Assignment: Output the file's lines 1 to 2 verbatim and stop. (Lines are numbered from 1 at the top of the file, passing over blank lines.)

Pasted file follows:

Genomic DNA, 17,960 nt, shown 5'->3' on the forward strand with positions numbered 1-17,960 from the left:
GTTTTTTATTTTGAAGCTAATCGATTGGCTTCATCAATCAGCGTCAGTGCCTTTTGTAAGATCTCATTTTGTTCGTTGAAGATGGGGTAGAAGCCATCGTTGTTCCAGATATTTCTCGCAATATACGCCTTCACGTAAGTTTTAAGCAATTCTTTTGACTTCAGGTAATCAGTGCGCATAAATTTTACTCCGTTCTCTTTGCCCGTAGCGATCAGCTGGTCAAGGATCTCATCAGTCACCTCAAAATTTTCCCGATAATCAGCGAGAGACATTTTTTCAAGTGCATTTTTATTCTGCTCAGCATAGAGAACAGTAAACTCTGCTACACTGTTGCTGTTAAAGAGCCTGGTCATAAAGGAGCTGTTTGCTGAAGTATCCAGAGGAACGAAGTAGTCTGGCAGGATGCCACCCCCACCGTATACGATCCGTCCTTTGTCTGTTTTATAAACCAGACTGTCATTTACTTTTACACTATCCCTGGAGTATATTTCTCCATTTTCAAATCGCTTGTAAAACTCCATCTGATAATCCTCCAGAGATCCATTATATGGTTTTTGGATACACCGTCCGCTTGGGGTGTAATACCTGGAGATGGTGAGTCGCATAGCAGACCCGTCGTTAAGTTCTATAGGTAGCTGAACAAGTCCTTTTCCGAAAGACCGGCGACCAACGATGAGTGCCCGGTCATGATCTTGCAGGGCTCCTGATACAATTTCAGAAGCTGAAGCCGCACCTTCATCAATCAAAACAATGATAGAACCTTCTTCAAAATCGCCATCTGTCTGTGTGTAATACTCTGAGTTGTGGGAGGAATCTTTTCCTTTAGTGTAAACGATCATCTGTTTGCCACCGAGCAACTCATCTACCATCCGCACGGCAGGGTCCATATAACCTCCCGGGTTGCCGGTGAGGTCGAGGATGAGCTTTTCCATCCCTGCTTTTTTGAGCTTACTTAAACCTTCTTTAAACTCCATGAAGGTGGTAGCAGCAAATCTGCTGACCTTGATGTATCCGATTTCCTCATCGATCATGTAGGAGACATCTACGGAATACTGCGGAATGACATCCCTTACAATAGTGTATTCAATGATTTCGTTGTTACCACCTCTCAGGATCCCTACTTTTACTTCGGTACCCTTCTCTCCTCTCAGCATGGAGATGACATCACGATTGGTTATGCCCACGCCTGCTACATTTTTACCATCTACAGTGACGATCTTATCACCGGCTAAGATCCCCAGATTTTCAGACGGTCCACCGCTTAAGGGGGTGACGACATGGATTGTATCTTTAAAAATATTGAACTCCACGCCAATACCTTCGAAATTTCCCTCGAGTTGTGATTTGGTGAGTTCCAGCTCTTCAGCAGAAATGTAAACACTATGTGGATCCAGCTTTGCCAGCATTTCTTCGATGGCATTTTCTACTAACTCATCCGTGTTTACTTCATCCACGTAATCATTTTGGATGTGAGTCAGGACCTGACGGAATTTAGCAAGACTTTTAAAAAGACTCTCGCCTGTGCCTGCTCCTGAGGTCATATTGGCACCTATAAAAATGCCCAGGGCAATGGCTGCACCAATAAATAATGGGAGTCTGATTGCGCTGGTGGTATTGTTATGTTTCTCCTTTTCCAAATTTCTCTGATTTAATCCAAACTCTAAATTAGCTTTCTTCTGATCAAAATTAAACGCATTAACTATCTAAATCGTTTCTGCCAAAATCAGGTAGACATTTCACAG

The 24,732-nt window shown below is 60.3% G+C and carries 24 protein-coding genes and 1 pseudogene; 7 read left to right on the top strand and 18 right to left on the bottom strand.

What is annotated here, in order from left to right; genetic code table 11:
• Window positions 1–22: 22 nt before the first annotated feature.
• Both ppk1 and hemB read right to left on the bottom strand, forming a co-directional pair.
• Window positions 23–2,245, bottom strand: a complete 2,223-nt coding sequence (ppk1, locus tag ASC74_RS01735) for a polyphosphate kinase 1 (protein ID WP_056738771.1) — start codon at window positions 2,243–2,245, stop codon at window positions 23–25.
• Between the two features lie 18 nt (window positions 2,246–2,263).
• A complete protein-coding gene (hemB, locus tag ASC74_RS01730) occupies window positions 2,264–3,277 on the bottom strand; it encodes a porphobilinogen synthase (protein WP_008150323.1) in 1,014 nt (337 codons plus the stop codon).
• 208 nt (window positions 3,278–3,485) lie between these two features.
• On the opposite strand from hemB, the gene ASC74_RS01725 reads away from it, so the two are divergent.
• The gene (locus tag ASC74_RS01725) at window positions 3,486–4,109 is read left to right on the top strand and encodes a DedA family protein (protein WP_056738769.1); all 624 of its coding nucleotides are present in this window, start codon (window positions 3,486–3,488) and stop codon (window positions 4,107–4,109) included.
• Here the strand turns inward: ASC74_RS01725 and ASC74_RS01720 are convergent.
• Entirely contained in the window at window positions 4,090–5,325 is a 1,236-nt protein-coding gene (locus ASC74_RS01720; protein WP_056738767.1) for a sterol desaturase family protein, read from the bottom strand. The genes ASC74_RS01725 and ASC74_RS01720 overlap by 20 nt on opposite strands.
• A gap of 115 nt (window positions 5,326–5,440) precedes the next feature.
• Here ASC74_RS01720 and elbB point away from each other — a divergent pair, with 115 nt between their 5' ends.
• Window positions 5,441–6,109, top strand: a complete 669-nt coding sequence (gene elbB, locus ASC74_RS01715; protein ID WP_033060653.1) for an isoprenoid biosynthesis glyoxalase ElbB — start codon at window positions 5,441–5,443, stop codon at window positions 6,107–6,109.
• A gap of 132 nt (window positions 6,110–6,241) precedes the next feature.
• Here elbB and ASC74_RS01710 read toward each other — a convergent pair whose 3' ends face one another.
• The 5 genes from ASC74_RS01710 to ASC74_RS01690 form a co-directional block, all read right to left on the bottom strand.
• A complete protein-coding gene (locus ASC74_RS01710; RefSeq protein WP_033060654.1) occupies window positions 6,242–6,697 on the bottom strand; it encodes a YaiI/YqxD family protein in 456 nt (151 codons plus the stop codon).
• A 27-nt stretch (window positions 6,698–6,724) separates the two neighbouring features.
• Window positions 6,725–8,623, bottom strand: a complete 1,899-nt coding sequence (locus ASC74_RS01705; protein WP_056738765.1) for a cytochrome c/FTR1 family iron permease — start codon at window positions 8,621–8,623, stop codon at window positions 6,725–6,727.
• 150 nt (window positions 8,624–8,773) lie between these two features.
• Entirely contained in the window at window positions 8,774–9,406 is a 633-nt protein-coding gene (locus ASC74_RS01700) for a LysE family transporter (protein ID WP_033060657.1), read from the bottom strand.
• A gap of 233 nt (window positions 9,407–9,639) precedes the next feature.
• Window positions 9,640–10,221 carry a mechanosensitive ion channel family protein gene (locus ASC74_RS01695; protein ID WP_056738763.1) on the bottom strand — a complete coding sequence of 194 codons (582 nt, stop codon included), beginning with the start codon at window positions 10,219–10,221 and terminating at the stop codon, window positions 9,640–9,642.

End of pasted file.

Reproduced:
Genomic DNA, 17,960 nt, shown 5'->3' on the forward strand with positions numbered 1-17,960 from the left:
GTTTTTTATTTTGAAGCTAATCGATTGGCTTCATCAATCAGCGTCAGTGCCTTTTGTAAGATCTCATTTTGTTCGTTGAAGATGGGGTAGAAGCCATCGTTGTTCCAGATATTTCTCGCAATATACGCCTTCACGTAAGTTTTAAGCAATTCTTTTGACTTCAGGTAATCAGTGCGCATAAATTTTACTCCGTTCTCTTTGCCCGTAGCGATCAGCTGGTCAAGGATCTCATCAGTCACCTCAAAATTTTCCCGATAATCAGCGAGAGACATTTTTTCAAGTGCATTTTTATTCTGCTCAGCATAGAGAACAGTAAACTCTGCTACACTGTTGCTGTTAAAGAGCCTGGTCATAAAGGAGCTGTTTGCTGAAGTATCCAGAGGAACGAAGTAGTCTGGCAGGATGCCACCCCCACCGTATACGATCCGTCCTTTGTCTGTTTTATAAACCAGACTGTCATTTACTTTTACACTATCCCTGGAGTATATTTCTCCATTTTCAAATCGCTTGTAAAACTCCATCTGATAATCCTCCAGAGATCCATTATATGGTTTTTGGATACACCGTCCGCTTGGGGTGTAATACCTGGAGATGGTGAGTCGCATAGCAGACCCGTCGTTAAGTTCTATAGGTAGCTGAACAAGTCCTTTTCCGAAAGACCGGCGACCAACGATGAGTGCCCGGTCATGATCTTGCAGGGCTCCTGATACAATTTCAGAAGCTGAAGCCGCACCTTCATCAATCAAAACAATGATAGAACCTTCTTCAAAATCGCCATCTGTCTGTGTGTAATACTCTGAGTTGTGGGAGGAATCTTTTCCTTTAGTGTAAACGATCATCTGTTTGCCACCGAGCAACTCATCTACCATCCGCACGGCAGGGTCCATATAACCTCCCGGGTTGCCGGTGAGGTCGAGGATGAGCTTTTCCATCCCTGCTTTTTTGAGCTTACTTAAACCTTCTTTAAACTCCATGAAGGTGGTAGCAGCAAATCTGCTGACCTTGATGTATCCGATTTCCTCATCGATCATGTAGGAGACATCTACGGAATACTGCGGAATGACATCCCTTACAATAGTGTATTCAATGATTTCGTTGTTACCACCTCTCAGGATCCCTACTTTTACTTCGGTACCCTTCTCTCCTCTCAGCATGGAGATGACATCACGATTGGTTATGCCCACGCCTGCTACATTTTTACCATCTACAGTGACGATCTTATCACCGGCTAAGATCCCCAGATTTTCAGACGGTCCACCGCTTAAGGGGGTGACGACATGGATTGTATCTTTAAAAATATTGAACTCCACGCCAATACCTTCGAAATTTCCCTCGAGTTGTGATTTGGTGAGTTCCAGCTCTTCAGCAGAAATGTAAACACTATGTGGATCCAGCTTTGCCAGCATTTCTTCGATGGCATTTTCTACTAACTCATCCGTGTTTACTTCATCCACGTAATCATTTTGGATGTGAGTCAGGACCTGACGGAATTTAGCAAGACTTTTAAAAAGACTCTCGCCTGTGCCTGCTCCTGAGGTCATATTGGCACCTATAAAAATGCCCAGGGCAATGGCTGCACCAATAAATAATGGGAGTCTGATTGCGCTGGTGGTATTGTTATGTTTCTCCTTTTCCAAATTTCTCTGATTTAATCCAAACTCTAAATTAGCTTTCTTCTGATCAAAATTAAACGCATTAACTATCTAAATCGTTTCTGCCAAAATCAGGTAGACATTTCACAG